WASHINGTON — A group of 16 Democratic senators, led by Sen. Mark Warner of Virginia, are calling on banking regulators to expand the Community Reinvestment Act’s reach and to avoid proposals that undermine the law.

The May 25 letter, addressed to the heads of the Federal Reserve, the Office of the Comptroller of the Currency and the Federal Deposit Insurance Corp., comes as the agencies consider ways to modernize the 40-year-old law.

The senators cite the decline in minority homeownership rates, challenges minority-owned business face in getting approved for credit and changes in technology in arguing for “a strong CRA.”

Sen. Mark Warner, D-Va.
Sen. Mark Warner was one of 16 senators who weighed in on reforms to the Community Reinvestment Act in a letter Friday. Bloomberg News

The Democratic lawmakers align themselves with several recommendations from a Treasury Department report published in April, but warn against others.

“We hope that you take this opportunity to strengthen the CRA, broaden its applicability to more regions and institutions, and avoid proposals that could undermine the continuing effectiveness of the CRA,” wrote the senators, including Sherrod Brown, D-Ohio, ranking member on the Banking Committee, and Elizabeth Warren, D-Mass.

In the letter they argue that bank regulators should better account for the role that digital banking plays in serving lower income customers, as suggested in Treasury's report.

In that vein, the lawmakers note that the agencies should consider reassessing the classification of more rural communities as full-scope assessment areas, rather than limited-scope areas, which would provide for a more thorough review of their lending activities. They also recommend regulators take away the discretion banks currently have to exclude affiliates from CRA loan evaluations when the affiliates don't help their ratings.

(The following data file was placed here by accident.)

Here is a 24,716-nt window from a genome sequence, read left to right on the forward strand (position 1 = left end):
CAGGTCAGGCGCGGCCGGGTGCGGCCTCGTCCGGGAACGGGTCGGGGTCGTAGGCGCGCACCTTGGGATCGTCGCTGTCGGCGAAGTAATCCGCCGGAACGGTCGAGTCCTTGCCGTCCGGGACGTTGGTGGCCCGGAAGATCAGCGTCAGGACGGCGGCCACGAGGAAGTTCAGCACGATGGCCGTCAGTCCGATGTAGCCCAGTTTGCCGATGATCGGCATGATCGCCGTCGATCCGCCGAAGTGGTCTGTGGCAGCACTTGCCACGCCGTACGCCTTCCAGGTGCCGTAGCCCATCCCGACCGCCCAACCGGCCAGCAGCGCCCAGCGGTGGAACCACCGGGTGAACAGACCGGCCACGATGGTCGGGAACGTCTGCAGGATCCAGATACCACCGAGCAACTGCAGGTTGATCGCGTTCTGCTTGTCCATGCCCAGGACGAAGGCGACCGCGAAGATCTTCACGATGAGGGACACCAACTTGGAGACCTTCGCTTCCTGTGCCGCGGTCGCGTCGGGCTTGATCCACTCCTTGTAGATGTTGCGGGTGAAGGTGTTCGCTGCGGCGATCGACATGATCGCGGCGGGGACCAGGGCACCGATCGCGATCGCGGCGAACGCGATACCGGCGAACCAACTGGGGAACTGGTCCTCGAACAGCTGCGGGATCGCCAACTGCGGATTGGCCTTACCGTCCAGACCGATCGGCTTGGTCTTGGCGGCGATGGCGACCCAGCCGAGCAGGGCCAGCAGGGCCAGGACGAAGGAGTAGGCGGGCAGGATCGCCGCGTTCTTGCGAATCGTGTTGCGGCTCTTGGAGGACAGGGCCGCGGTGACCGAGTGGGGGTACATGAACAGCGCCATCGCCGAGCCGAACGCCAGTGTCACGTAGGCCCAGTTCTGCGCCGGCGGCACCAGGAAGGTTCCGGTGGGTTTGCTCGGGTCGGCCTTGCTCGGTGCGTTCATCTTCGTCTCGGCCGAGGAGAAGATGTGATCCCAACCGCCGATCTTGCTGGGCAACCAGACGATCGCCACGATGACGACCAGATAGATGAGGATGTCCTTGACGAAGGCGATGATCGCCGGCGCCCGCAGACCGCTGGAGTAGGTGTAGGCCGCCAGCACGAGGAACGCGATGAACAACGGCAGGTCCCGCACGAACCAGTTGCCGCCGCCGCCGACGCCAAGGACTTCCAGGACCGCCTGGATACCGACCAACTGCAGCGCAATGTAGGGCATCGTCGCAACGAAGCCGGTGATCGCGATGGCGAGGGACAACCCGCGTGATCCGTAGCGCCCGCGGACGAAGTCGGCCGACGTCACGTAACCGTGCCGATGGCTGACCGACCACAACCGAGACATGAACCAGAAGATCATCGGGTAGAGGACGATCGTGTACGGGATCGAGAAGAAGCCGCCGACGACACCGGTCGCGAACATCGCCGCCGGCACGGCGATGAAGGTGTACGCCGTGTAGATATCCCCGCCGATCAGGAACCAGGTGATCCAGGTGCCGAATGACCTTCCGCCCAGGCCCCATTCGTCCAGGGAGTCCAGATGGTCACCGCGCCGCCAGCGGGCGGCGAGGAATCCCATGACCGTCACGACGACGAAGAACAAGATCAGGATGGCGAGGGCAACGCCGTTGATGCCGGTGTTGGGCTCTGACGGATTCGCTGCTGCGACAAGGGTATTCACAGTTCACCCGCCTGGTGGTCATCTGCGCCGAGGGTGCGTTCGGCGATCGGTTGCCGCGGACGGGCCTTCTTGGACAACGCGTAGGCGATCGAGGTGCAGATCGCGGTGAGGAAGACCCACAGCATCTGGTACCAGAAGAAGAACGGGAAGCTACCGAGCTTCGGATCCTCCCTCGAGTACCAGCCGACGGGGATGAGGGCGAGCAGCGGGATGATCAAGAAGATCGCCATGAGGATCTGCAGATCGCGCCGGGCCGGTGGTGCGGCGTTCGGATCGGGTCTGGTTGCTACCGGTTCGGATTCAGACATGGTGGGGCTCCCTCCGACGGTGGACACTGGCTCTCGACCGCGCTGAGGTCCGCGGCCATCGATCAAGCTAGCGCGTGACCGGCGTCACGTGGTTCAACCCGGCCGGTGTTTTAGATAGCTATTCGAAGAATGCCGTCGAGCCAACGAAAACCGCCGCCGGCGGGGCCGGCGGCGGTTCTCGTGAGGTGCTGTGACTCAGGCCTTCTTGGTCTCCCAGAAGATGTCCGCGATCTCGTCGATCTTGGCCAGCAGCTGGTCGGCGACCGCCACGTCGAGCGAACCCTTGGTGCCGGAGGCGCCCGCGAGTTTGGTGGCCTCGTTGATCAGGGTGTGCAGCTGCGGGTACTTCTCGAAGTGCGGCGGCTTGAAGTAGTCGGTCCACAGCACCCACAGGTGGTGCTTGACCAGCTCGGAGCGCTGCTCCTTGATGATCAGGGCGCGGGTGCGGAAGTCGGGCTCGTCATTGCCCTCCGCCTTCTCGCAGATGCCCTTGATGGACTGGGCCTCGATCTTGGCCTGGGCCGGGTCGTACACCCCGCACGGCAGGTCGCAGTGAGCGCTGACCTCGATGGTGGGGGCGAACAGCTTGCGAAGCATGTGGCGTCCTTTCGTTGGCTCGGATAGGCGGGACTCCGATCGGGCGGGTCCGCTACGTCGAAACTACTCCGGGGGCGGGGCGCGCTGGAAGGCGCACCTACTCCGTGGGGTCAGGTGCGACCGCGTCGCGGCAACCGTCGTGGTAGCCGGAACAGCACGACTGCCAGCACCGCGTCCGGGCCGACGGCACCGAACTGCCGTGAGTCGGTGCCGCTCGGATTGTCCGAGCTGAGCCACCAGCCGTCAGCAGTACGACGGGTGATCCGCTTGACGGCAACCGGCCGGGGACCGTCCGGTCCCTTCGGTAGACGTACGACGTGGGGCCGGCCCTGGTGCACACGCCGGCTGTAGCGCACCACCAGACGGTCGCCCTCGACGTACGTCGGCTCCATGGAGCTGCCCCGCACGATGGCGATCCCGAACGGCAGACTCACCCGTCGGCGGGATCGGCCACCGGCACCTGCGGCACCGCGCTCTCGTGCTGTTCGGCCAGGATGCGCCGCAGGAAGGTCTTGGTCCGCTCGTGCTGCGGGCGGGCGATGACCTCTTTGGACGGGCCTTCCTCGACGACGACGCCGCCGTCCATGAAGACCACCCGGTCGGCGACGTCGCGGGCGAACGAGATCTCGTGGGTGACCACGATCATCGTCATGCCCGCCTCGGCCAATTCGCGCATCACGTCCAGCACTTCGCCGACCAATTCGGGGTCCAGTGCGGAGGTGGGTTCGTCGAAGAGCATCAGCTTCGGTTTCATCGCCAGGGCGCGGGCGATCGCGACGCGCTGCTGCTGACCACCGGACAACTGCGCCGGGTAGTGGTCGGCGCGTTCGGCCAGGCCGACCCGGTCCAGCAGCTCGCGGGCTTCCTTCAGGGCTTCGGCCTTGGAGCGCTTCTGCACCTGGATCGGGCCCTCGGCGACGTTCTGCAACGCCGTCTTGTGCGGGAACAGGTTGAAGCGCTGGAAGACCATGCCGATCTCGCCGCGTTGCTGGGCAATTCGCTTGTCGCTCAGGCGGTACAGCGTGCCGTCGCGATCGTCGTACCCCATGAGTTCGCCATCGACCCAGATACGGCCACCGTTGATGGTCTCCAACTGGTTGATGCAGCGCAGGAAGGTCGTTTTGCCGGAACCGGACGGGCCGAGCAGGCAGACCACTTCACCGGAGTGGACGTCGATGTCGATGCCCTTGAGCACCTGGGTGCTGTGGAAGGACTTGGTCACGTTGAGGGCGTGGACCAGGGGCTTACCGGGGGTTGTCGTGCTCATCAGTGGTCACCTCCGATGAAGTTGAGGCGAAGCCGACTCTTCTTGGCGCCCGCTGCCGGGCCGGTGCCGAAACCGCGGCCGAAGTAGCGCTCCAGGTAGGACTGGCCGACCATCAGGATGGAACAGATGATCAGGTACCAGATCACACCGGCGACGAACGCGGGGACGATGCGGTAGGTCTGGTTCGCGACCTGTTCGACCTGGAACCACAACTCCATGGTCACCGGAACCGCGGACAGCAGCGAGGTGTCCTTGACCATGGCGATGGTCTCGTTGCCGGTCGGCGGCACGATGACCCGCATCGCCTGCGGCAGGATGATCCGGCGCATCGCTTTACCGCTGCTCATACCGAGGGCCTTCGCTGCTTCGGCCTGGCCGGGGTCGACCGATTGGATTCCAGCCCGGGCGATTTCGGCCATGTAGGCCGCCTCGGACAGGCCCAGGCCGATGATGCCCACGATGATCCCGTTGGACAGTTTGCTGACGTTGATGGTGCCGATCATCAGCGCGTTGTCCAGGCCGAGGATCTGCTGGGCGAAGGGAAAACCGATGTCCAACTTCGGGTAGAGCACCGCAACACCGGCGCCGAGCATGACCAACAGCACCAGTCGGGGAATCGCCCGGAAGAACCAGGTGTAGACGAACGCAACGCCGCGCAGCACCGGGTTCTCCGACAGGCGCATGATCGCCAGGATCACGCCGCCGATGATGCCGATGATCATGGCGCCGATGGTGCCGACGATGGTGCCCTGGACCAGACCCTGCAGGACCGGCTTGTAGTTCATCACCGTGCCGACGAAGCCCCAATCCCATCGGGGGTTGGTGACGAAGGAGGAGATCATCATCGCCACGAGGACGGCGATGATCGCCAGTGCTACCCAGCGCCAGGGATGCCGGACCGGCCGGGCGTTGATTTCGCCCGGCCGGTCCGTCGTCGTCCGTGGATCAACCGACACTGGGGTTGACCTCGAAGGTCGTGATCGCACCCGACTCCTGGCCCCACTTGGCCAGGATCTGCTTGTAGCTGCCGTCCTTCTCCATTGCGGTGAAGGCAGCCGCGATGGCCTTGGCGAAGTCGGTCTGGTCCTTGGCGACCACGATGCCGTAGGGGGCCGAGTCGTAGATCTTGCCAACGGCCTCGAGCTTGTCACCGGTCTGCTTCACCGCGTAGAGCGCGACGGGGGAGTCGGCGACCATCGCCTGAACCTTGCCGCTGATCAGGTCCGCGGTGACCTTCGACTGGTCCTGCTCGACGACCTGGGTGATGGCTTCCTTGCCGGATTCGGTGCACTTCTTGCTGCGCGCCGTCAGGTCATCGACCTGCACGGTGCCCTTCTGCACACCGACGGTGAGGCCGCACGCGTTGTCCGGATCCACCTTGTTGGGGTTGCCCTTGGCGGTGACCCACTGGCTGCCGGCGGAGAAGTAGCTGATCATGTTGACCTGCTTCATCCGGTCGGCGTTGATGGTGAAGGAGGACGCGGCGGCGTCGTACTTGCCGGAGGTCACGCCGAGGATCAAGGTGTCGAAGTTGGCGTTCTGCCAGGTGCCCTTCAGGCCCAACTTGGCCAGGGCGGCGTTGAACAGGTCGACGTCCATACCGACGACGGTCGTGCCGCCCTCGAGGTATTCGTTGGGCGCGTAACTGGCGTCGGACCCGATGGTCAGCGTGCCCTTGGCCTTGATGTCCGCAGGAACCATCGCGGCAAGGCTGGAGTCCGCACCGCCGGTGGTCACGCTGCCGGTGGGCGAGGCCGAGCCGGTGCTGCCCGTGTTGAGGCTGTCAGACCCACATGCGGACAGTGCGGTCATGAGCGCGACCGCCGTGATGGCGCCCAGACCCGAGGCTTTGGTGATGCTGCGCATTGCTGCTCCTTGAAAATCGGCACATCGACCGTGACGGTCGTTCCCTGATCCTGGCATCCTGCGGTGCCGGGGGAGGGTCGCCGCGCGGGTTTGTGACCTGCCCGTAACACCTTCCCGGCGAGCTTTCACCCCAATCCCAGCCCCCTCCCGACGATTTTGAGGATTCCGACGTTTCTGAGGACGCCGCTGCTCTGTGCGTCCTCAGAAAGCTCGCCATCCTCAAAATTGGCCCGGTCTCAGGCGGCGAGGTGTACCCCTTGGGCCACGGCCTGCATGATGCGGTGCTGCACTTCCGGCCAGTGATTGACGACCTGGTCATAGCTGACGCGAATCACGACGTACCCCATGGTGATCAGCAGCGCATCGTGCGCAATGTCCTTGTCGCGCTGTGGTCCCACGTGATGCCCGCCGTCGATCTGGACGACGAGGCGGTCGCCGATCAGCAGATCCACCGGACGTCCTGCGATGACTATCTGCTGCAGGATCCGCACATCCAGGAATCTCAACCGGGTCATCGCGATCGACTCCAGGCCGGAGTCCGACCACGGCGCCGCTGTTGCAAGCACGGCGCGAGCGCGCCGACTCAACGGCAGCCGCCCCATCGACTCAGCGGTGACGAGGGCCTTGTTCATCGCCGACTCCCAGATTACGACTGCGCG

Yet the senators advise against a Treasury suggestion that the other regulators adopt two new OCC examination policies permitting institutions to open or acquire branches when a bank has a “less than satisfactory” CRA rating in some cases and limiting how illegal or discriminatory lending practices impact a bank's CRA score.

“While we generally support expansions that benefit [low- and moderate-income] communities, we are concerned that permitting expansions for banks with ‘less than satisfactory’ ratings undermines the only formal compliance mechanism that exists under the CRA: the prospect that the banking regulators will deny those banks' expansion applications,” the senators wrote. “Furthermore, we believe that narrowing the universe of loans with respect to which a regulator evaluates a bank’s illegal or discriminatory credit practices is inconsistent with a key finding of Congress in passing the CRA: banks must demonstrate that they ‘serve the convenience and needs of the communities in which they are chartered to do business.'"

Comptroller of the Currency Joseph Otting has so far been leading the charge on revamping CRA, although it's not yet clear how or whether the three regulators will work together to reform the law. President Trump's choice to head the FDIC, Jelena McWilliams, was just confirmed to the position on Thursday, and four of seven seats on the Fed's board are currently vacant.

Otting has said he hopes the three agencies can move forward together, but he has not ruled out the possibility of the OCC moving ahead alone.

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